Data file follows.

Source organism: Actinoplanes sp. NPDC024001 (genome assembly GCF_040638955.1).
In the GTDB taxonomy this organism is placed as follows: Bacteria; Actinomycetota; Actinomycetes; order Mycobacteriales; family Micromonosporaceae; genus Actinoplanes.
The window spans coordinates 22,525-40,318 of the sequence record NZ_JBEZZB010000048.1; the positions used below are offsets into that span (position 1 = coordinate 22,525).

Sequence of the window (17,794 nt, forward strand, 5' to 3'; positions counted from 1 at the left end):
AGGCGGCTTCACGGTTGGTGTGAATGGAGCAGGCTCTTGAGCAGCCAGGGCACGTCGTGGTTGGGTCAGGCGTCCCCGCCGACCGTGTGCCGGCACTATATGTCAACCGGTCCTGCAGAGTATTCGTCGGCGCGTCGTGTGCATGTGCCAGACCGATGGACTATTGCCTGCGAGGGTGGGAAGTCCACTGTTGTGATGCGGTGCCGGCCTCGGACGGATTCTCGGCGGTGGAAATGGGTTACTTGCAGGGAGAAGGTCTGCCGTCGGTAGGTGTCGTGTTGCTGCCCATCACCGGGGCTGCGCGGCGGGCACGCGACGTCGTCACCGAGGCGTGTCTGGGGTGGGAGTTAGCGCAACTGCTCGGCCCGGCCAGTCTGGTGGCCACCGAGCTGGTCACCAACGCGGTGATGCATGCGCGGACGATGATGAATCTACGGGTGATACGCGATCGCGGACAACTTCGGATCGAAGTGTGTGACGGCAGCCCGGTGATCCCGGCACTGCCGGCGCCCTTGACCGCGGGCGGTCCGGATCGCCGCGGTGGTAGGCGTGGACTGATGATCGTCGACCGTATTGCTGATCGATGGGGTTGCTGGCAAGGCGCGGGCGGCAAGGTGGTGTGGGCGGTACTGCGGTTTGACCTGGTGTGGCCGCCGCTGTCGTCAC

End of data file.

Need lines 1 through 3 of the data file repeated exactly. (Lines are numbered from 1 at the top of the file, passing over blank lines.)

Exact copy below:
Source organism: Actinoplanes sp. NPDC024001 (genome assembly GCF_040638955.1).
In the GTDB taxonomy this organism is placed as follows: Bacteria; Actinomycetota; Actinomycetes; order Mycobacteriales; family Micromonosporaceae; genus Actinoplanes.
The window spans coordinates 22,525-40,318 of the sequence record NZ_JBEZZB010000048.1; the positions used below are offsets into that span (position 1 = coordinate 22,525).